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With a win, Ward leaps into the lead on day two of the Longines FEI Jumping World Cup™ Final 2022

Friday, 08 April 2022
Longines FEI Jumping World Cup™ Final 2022

Photo © Jenny Abrahamsson/WoSJ Mclain Ward and Contagious won Friday's second round of the Longines FEI Jumping World Cup™ Final 2022, with the American rider taking the lead on the overall standings. Photo © Jenny Abrahamsson for World of Showjumping.

 

Text © World of Showjumping

 


 

After winning the second round of the Longines FEI Jumping World Cup™ Final 2022, Mclain Ward (USA) has moved to the top of the leader board going into Sunday’s title-deciding competitions in Leipzig, Germany. Ward did two textbook rounds with the wonderful 13-year-old gelding Contagious (Contagio x For Keeps) to take the win in Friday’s jump-off class, and after finishing 5th in Thursday’s first speed leg, the American rider enters Sunday’s final rounds as the leader on a score of zero penalties. 

“Contagious is in brilliant form and yesterday’s fault was on me, the horse would have won both rounds,” said Ward – who was crowned World Cup™ Champion in Omaha in 2017. “I was able to see enough of the jump-off, and it wasn’t actually a very fast jump-off. When Harrie had the fence down, it really opened the door to do just enough but not take too much out of the horse – not only ahead of Sunday but also to risk having a fence down. But Contagious is a quick horse naturally, so one-two was quick and then I slowed in the middle and I thought to the last fence, ‘just stay smooth’ – so I was a little surprised by the difference in time.” 

The last day for the tourists

Photo © Jenny Abrahamsson/WoSJ Harry Charles finished second with Romeo 88, and sits third on the overall standings tied with Martin Fuchs. Photo © Jenny Abrahamsson for World of Showjumping.

Today’s track proved to be a tough task, and out of the 32 horse-and-rider combinations, seven delivered clears. While the faults were spread out over the thirteen-fence course built by Frank Rothenberger (GER), quite a few got in trouble on the Liverpool oxer at seven flanked by white swan standards, as well as on the last airy Longines upright – with a white plank on top. 

“In this sport nowadays, on the top level, there are no easy days,” Ward commented on the course. “There’s certainly extremely hard days. I would say that yesterday was a friendly speed leg – not free, but friendly. Today, Frank moved it up a couple of notches – with a bunch of big verticals, the triple was big out of the corner with two oxers – and had a great result. Frank has long experience, and he knows how to build a competition and bring out the best, he knows how to challenge without making it too hard on the younger – ok the younger are doing fine here – but less experienced riders and people from different regions where the sport isn’t strong. I think he is very good in that. I remember a famous quote from Frank, “this was the last day for the tourists” – things are going to get bigger.”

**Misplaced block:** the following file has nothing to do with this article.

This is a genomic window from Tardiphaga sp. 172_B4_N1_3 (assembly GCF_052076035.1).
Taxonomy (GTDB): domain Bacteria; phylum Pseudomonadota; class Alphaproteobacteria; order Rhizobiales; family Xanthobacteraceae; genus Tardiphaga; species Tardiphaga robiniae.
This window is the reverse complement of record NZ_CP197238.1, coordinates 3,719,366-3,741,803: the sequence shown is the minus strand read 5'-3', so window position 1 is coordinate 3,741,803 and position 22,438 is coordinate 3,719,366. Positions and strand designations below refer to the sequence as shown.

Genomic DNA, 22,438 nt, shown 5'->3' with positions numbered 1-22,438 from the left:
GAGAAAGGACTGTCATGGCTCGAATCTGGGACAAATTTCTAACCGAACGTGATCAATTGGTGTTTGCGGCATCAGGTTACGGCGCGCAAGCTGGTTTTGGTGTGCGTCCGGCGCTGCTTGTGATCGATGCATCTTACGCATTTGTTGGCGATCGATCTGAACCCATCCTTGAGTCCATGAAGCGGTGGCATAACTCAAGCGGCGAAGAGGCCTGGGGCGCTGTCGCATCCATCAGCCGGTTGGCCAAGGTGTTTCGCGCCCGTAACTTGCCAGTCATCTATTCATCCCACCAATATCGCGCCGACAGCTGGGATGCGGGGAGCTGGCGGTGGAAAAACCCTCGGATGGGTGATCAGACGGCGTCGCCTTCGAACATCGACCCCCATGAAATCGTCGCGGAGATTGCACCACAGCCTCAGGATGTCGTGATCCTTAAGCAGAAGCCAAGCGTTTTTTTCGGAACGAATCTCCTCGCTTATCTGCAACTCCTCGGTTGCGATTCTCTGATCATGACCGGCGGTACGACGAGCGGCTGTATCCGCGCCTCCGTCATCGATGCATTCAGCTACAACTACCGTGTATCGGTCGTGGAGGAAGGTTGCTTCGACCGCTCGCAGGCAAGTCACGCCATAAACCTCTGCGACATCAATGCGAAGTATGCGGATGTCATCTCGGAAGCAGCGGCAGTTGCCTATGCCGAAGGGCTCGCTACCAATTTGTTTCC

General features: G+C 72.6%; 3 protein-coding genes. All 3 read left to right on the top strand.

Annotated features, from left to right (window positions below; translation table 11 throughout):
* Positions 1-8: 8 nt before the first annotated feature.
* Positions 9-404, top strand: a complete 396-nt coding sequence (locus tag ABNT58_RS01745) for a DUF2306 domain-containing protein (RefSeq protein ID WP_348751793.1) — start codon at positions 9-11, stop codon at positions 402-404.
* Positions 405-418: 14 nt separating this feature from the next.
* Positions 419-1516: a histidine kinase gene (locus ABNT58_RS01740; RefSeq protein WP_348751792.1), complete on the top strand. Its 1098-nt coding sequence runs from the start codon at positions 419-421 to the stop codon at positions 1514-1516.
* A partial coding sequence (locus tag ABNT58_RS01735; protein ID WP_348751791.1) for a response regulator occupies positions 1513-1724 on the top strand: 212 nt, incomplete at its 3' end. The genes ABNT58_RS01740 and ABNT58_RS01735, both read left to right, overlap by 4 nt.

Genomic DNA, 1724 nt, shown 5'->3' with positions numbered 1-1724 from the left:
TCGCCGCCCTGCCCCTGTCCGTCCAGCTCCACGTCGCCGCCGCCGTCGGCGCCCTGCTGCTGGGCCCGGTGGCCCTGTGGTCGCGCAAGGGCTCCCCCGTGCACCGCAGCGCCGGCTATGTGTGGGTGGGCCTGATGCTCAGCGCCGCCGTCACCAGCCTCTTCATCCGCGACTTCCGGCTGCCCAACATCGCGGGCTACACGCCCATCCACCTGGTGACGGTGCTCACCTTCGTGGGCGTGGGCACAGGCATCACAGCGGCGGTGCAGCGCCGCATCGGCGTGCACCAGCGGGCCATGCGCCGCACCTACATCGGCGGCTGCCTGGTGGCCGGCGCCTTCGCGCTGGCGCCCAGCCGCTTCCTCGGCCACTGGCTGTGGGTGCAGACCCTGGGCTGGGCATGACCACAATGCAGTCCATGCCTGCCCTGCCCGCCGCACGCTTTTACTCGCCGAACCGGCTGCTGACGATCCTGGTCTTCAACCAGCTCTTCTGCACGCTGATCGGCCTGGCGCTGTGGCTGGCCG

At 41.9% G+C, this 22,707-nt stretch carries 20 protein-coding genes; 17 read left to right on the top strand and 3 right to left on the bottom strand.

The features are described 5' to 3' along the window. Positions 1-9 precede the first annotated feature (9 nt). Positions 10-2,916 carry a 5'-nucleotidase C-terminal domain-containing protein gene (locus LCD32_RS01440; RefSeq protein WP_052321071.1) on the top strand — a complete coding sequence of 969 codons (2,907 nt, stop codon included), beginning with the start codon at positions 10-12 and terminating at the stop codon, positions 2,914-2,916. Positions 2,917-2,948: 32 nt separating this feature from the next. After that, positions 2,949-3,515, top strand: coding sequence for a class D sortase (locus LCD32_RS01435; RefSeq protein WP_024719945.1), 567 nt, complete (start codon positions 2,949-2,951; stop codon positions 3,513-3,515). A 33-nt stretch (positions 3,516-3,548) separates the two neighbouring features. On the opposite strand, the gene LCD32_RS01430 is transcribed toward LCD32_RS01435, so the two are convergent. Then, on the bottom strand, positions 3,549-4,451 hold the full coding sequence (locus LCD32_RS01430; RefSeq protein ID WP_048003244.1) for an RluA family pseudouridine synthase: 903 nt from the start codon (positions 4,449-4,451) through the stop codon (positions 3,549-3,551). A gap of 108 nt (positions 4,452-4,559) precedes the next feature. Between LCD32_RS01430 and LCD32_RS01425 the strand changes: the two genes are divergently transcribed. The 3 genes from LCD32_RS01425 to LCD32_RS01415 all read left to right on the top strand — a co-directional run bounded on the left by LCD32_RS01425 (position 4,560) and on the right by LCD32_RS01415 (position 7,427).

“I thought when we walked the course, that it was the hardest part,” Ward said about the line from fence six to seven and eight, where many got in trouble. “It did not line up very well. You jumped the vertical on a very awkward line to those really spooky standards and then you threw in a Liverpool – and it was all on half strides. If you let your horse cut in, you got there deep and slow, and they were backing up and I think that is why we saw the back rail be a problem. And then, it was five and a bit to the vertical – it was just uncomfortable.” 

Veterans and young guns

Photo © Jenny Abrahamsson/WoSJ Jack Whitaker and Equine America Valmy de la Lande ended third. Photo © Jenny Abrahamsson for World of Showjumping.

The first rider to post a clear round was defending champion Steve Guerdat (SUI) on Victorio Des Frotards (Barbarian x Prince Ig’Or), who returned with full focus after a disappointing start yesterday. Five riders later it was 66-year-old John Whitaker (GBR), who twice has won the World Cup™ Final, that delighted the crowds with magnificent riding aboard Equine America Unick du Francport (Zandor x Helios de la Cour II) to secure a jump-off. Next in the ring, John’s 20-year-old nephew Jack Whitaker – son of Michael – joined in too, when producing a picture-perfect clear round on Equine America Valmy de la Lande (Mylord Carthago *HN x Starter). 

Gregory Cottard (FRA), the only French rider in the World Cup™ Final, was the next to jump clear on the lovely Bibici (Norman Pre Noir x Nelfo du Mesnil), making it four for the jump-off. One rider later, Great Britain got their third rider in for the jump-off, when 22-year-old Harry Charles jumped clear with Romeo 88 (Contact vd Heffinck x Orlando).